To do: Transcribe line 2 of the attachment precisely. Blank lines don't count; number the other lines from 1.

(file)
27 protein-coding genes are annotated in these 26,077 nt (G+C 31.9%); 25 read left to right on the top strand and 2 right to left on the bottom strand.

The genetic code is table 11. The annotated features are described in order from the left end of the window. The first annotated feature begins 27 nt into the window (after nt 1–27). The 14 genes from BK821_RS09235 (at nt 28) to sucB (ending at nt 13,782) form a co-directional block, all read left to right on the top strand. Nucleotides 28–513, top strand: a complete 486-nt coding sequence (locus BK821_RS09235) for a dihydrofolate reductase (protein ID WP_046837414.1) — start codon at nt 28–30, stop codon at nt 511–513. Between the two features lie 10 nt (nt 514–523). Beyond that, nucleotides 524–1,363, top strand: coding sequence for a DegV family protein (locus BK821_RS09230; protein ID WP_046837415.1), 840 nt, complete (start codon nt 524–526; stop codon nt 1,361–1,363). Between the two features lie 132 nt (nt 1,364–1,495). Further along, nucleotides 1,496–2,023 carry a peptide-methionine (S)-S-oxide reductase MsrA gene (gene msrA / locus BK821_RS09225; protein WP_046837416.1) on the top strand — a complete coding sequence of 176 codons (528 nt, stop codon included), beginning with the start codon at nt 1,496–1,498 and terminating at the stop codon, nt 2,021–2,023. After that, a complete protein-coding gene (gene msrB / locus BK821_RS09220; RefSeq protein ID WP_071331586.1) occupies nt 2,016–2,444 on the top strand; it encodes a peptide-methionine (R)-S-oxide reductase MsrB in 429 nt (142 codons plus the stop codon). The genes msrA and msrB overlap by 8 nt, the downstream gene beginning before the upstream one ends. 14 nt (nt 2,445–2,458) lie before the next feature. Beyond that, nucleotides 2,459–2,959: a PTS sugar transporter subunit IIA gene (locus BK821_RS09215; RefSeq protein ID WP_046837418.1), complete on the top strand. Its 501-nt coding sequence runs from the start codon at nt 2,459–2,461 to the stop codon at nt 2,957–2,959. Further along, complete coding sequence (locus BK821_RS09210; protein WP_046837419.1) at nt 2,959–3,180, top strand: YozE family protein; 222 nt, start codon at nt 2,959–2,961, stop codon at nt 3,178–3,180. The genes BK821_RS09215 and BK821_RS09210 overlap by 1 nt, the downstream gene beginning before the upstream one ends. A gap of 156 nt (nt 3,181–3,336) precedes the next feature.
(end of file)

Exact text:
The genetic code is table 11. The annotated features are described in order from the left end of the window. The first annotated feature begins 27 nt into the window (after nt 1–27). The 14 genes from BK821_RS09235 (at nt 28) to sucB (ending at nt 13,782) form a co-directional block, all read left to right on the top strand. Nucleotides 28–513, top strand: a complete 486-nt coding sequence (locus BK821_RS09235) for a dihydrofolate reductase (protein ID WP_046837414.1) — start codon at nt 28–30, stop codon at nt 511–513. Between the two features lie 10 nt (nt 514–523). Beyond that, nucleotides 524–1,363, top strand: coding sequence for a DegV family protein (locus BK821_RS09230; protein ID WP_046837415.1), 840 nt, complete (start codon nt 524–526; stop codon nt 1,361–1,363). Between the two features lie 132 nt (nt 1,364–1,495). Further along, nucleotides 1,496–2,023 carry a peptide-methionine (S)-S-oxide reductase MsrA gene (gene msrA / locus BK821_RS09225; protein WP_046837416.1) on the top strand — a complete coding sequence of 176 codons (528 nt, stop codon included), beginning with the start codon at nt 1,496–1,498 and terminating at the stop codon, nt 2,021–2,023. After that, a complete protein-coding gene (gene msrB / locus BK821_RS09220; RefSeq protein ID WP_071331586.1) occupies nt 2,016–2,444 on the top strand; it encodes a peptide-methionine (R)-S-oxide reductase MsrB in 429 nt (142 codons plus the stop codon). The genes msrA and msrB overlap by 8 nt, the downstream gene beginning before the upstream one ends. 14 nt (nt 2,445–2,458) lie before the next feature. Beyond that, nucleotides 2,459–2,959: a PTS sugar transporter subunit IIA gene (locus BK821_RS09215; RefSeq protein ID WP_046837418.1), complete on the top strand. Its 501-nt coding sequence runs from the start codon at nt 2,459–2,461 to the stop codon at nt 2,957–2,959. Further along, complete coding sequence (locus BK821_RS09210; protein WP_046837419.1) at nt 2,959–3,180, top strand: YozE family protein; 222 nt, start codon at nt 2,959–2,961, stop codon at nt 3,178–3,180. The genes BK821_RS09215 and BK821_RS09210 overlap by 1 nt, the downstream gene beginning before the upstream one ends. A gap of 156 nt (nt 3,181–3,336) precedes the next feature.